The University of Arizona Divorce, Sleep, and Social Environment (DSE) Study was supported by a R01 grant from the National Institute of Child Health and Human Development (R01HD069498) and was designed to examine the associations between adults' psychological responses to marital separation, objectively-assessed sleep quality (via actigraphy) and daily social behaviors (assessed via the Electronically Activated Recorder, EAR), all of which were assessed at multiple occasions over 5 months. The base sample includes 140 participants in midlife (average age, 43 years) who were married for an average of 13 years and separated, on average, within the last 4 months. For various measures and timepoints, data is missing on about 13% of the sample. This is a study of individuals over time as they adapt to their marital separation and divorce. We collected self-reported data on five monthly assessments, and participants wore the EAR and sleep actigraphs on months 1,3, and 5. The EAR data is fully coded and includes the objective assessment of many daily social behaviors, including time spent alone, with others and/or socializing, time receiving social support, and time with an ex-partner. A detailed procedure manual for this study can be found here: The complete Time 1 self-report measure set can be found here: An illustrative paper using this data can be found here: All aspects of this study were approved by the University of Arizona IRB: #1100000370: Sleep and Divorce: Identifying Bidirectional Vulnerability and Resilience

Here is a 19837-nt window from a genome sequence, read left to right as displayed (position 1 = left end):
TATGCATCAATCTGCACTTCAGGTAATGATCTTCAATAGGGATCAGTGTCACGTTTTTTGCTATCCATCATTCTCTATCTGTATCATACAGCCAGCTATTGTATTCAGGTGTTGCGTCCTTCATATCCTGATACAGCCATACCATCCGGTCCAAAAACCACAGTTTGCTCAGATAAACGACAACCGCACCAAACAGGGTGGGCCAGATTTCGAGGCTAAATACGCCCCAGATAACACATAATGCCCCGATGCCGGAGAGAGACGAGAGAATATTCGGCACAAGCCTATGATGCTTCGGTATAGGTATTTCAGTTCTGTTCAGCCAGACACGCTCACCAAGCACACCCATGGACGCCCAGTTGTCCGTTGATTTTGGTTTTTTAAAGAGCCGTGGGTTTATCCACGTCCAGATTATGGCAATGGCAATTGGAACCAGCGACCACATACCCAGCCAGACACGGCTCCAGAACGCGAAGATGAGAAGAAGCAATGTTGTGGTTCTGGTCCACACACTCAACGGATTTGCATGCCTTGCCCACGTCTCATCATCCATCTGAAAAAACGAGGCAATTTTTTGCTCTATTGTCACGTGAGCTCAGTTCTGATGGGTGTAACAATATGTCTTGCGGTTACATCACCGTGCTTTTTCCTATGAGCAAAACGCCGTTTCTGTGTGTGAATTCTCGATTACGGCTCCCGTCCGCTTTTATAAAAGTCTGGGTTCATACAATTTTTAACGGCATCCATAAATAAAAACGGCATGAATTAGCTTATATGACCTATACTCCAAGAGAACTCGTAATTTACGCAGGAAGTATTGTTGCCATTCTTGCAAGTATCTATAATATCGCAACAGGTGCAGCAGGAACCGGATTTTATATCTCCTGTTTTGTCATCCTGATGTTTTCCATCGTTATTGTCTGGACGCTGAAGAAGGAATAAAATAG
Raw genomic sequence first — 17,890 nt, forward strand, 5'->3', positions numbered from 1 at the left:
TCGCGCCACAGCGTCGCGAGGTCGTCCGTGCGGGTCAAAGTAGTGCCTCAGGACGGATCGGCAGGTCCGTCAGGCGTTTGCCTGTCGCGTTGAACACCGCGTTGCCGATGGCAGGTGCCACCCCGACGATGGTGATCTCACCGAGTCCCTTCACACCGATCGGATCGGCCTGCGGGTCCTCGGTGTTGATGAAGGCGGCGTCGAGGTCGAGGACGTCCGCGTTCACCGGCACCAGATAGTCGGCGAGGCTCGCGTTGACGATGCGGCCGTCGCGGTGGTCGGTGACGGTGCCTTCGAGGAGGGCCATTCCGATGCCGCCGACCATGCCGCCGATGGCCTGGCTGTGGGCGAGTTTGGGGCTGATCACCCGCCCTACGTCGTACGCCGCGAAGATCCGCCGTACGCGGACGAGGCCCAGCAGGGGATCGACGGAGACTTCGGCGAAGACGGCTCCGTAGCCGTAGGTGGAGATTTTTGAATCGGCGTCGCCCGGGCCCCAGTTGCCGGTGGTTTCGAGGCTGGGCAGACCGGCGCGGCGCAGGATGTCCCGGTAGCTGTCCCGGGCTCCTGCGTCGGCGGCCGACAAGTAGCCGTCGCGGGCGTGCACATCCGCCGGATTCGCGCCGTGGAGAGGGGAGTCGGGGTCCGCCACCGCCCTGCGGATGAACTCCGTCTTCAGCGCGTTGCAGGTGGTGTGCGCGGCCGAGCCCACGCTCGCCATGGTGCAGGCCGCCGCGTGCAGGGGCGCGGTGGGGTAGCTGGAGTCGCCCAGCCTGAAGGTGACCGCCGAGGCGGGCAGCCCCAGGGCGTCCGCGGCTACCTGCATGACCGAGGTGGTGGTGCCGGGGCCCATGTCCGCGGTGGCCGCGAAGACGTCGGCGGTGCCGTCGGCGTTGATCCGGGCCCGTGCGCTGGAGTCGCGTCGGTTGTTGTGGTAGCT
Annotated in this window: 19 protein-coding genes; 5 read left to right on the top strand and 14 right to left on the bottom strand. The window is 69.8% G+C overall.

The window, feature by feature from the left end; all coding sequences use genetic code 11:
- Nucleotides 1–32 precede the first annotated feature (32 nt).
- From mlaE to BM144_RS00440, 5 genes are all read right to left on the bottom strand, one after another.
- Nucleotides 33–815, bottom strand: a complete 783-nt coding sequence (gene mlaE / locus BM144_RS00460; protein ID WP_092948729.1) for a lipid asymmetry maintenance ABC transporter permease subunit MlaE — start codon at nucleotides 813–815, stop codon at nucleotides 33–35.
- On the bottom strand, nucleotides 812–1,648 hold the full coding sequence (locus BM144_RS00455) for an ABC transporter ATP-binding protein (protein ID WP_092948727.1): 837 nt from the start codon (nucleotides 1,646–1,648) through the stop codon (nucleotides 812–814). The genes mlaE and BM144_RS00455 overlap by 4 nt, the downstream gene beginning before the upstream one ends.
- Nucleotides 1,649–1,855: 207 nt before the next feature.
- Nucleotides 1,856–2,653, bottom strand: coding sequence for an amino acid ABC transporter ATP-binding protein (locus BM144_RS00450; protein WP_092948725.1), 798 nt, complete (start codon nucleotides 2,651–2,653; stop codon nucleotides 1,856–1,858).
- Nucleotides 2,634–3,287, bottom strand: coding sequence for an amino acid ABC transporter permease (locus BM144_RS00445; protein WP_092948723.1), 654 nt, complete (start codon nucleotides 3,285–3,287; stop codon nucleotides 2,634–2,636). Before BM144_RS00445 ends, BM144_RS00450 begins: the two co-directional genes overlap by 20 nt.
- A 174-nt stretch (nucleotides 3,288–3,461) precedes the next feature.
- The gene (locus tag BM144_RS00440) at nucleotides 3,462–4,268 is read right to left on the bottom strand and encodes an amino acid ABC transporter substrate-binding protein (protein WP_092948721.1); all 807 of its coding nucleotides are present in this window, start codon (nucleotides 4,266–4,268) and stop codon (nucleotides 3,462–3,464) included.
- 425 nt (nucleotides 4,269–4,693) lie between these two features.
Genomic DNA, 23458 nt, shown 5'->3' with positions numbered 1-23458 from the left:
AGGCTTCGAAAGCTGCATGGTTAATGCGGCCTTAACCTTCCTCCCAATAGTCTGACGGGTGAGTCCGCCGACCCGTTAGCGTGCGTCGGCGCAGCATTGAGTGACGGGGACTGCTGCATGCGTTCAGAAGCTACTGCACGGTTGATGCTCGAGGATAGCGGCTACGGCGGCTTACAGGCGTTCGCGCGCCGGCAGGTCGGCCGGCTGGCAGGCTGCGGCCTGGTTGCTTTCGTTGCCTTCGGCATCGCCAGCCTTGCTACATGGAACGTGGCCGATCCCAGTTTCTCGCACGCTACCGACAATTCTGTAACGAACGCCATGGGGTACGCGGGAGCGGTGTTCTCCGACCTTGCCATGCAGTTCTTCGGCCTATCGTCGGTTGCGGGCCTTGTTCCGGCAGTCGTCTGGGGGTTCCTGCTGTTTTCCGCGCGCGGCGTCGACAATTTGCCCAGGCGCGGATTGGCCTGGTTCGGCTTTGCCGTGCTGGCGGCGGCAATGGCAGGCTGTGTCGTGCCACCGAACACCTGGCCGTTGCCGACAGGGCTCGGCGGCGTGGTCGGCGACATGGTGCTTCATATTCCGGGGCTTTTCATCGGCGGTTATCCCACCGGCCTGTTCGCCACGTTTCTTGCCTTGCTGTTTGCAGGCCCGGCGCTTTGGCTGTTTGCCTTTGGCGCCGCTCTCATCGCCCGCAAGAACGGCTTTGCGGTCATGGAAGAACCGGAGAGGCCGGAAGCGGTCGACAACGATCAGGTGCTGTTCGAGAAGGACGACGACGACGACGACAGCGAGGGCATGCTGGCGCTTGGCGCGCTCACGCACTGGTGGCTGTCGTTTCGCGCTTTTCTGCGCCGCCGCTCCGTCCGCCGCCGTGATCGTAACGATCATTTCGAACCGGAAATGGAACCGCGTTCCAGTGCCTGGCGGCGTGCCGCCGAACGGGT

Date made available2019
PublisherUNC Dataverse

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